“MEIJI ERA’s (1868-1912) IMPORTANCE IN JAPANESE MODERNIZATION.” Japan is a country that has never been colonised and was never colonised during the colonial period. It was governed by the Emperors, Shoguns, Daimyos and the Samurais through the feudal structure of governance with the Emperor as the head of the hierarchy. It maintained its isolationist policy and never opened-up to the outside world for centuries and was in a stagnant stage in terms of development. However, in the 19th Century it dumped its feudal past and subsequently emerged stronger and economically superior after the rubbles left behind by the Pacific War in the 20th Century. Japan showed her strength in the two World Wars. Japan is now ranked one of the world’s largest power/economy behind The United States and China. It is regarded as a distinct civilization of its own, with very unique history. To fully understand present day Japan and its economic miracle, critical investigation needs to be done on its past history to see where its foundation of modernity and industrialization has been laid. When investigation was done, it showed that the Meiji Era (1868-1912) is considered to be the upward trajectory that fired-up Japanese industrialization and helped establish its modernization path. This started when Japan’s pre-modern political system and its feudal society (1603-1865): the Edo Period, led by the Tokugawa Shogunate, with its band of radical samurais was ended in 1868. The Tokugawa Shogunate/central Government at Edo was weak, corrupt, and incompetent to cope with foreign pressures. In the chaotic and desperate circumstances that ensured, some rural educated Samurais led the banner of the emperor. This is called the Meiji Restoration, wherein the foundation of the contemporary Japan was laid in or about 1868. The Meiji Restoration or Japan was restored by restructuring and restoring various vital areas of Japan. They took measures that had both good and bad sides and for the betterment of Japan but transformation was not achieved overnight. It took years and better planning with various people to transform Japan. They imported ideas from the west but modified and instituted them in Japanese-ways for better understanding, practice and stability. Social Reform was the first measure taken that would abolish the traditional feudal structure. Others include the expansion of militarism and industry, drafting of Meiji constitution, reformation of education, religion and law, and the designing of Meiji Literature. These are the measures that were taken by the Meiji Reformers to put Japan on a new track where it headed for modernization. Meiji Restoration.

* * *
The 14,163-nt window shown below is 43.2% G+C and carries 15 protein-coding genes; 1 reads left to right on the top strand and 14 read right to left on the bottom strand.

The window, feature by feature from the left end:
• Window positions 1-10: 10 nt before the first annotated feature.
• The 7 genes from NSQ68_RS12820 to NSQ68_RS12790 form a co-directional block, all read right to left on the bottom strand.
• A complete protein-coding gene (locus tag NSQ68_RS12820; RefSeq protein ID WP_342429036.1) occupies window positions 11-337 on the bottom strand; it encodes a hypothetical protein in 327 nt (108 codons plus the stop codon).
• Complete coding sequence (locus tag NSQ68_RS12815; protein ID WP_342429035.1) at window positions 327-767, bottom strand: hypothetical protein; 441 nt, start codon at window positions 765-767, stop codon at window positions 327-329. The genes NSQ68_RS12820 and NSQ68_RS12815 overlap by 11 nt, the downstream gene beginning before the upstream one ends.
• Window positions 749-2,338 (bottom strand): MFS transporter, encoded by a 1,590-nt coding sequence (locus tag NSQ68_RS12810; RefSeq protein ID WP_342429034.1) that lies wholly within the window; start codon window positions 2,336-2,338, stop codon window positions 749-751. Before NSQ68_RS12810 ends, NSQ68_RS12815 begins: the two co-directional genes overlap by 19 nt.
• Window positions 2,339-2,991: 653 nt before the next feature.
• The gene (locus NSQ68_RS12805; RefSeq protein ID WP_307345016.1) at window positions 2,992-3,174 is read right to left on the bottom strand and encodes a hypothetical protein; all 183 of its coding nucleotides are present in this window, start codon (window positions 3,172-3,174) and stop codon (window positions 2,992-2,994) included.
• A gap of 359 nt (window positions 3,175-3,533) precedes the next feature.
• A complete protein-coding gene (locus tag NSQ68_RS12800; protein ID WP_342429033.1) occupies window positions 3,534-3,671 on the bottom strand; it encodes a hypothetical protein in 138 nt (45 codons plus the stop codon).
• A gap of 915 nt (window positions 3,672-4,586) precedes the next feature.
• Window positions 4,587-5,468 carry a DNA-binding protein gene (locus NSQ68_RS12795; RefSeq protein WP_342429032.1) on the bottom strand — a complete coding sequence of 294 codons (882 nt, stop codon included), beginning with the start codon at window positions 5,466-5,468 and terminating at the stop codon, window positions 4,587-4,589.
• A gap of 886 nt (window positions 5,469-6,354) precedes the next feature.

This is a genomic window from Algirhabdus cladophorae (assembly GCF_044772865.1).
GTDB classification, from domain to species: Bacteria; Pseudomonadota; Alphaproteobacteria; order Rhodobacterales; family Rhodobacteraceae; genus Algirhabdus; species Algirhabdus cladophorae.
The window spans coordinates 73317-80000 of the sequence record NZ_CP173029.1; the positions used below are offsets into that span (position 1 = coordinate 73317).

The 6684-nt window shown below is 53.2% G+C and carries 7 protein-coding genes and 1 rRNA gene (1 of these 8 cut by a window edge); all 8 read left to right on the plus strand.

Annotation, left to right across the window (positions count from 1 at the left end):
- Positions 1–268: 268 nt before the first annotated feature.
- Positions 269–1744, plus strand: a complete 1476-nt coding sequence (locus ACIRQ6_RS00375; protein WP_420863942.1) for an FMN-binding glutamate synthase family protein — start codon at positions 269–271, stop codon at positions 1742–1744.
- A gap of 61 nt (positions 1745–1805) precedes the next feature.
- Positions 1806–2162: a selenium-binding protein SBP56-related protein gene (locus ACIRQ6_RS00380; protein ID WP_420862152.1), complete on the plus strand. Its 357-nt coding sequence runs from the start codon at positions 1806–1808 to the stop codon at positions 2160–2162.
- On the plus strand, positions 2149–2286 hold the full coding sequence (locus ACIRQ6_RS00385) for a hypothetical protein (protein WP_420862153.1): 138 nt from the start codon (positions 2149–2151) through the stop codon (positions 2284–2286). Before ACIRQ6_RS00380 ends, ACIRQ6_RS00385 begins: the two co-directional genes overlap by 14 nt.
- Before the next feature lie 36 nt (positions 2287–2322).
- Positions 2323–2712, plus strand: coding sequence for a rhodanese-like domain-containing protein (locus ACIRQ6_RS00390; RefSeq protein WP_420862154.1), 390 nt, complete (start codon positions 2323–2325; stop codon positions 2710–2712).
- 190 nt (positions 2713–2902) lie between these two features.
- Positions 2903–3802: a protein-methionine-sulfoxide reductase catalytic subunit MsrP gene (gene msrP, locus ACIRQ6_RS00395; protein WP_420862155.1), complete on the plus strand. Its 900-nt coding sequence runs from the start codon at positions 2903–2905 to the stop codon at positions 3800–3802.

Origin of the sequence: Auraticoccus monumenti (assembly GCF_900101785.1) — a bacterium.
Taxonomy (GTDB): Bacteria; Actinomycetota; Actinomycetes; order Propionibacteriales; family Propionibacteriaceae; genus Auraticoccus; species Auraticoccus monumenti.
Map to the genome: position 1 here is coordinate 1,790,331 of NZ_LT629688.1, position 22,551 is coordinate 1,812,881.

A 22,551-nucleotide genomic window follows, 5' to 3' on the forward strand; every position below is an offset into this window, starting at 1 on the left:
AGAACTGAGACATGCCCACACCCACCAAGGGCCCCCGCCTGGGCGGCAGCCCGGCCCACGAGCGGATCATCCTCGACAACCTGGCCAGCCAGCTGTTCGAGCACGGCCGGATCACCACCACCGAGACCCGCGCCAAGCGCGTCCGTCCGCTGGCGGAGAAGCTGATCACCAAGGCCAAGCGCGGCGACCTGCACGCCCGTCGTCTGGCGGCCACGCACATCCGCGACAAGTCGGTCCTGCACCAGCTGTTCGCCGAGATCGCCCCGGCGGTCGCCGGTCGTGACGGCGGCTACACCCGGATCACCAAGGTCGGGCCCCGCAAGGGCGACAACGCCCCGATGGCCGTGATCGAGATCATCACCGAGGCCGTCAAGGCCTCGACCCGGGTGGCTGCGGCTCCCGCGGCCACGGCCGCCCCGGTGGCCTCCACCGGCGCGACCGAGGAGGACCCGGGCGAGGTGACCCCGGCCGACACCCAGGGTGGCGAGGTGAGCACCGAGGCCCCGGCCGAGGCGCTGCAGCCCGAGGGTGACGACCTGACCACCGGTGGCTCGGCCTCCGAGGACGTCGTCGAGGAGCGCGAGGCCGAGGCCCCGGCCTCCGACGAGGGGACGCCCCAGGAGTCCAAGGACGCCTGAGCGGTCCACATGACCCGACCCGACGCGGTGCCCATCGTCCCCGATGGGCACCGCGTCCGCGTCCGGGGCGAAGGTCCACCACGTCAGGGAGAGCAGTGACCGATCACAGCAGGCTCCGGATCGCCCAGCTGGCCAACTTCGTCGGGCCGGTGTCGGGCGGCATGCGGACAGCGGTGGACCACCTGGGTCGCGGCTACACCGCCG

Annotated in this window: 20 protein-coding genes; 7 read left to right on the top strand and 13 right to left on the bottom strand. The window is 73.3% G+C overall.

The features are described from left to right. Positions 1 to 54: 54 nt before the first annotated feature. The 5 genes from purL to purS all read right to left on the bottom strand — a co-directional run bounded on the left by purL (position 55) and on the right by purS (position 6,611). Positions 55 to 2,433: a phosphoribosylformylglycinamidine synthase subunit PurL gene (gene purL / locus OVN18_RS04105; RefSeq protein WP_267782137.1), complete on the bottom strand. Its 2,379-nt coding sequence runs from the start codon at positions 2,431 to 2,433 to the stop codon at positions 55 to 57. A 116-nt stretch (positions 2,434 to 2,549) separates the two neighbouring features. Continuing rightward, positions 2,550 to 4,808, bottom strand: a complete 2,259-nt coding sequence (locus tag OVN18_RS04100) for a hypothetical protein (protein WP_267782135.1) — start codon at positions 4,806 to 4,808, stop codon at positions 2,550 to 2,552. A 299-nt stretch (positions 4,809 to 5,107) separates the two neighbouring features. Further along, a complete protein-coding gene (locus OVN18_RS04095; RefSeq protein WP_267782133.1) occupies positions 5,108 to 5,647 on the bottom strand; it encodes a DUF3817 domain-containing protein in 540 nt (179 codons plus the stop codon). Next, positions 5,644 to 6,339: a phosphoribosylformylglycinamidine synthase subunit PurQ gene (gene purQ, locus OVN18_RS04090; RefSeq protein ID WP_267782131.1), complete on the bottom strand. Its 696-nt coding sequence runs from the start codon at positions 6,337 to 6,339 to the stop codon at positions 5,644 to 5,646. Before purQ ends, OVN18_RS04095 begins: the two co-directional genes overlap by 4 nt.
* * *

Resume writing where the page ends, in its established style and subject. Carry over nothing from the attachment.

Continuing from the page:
The Meiji Period (1868-1912) began with restoration of Emperor Mutsuhito to the throne in 1868. The Meiji Restoration marks the birth of Japan as a modern nation, the abolition of the feudal system and restructured Japan along Western lines. In 1868 the Tokugawa shogun ("great general"), who ruled Japan in the feudal period, lost his power and the emperor was restored to the supreme position. The emperor took the name Meiji ("enlightened rule") as his reign name; this event was known as the Meiji Restoration. When the Meiji emperor was restored as head of Japan in 1868, the nation was a militarily weak country, was primarily agricultural, and had little technological development. It was controlled by hundreds of semi-independent feudal lords. The Western powers - Europe and the United States - had forced Japan to sign treaties that limited its control over its own foreign trade and required that crimes concerning foreigners in Japan be tried not in Japanese but in Western courts. All these weakness were solved by the Meiji Restoration Era to some degree if not fully. Meiji Reform Measures
The overthrow of the Tokugawa Shogunate was described as a restoration of imperial authority, but the new imperial government soon launched a sweeping program to transform Japan into a modern nation state. The core...
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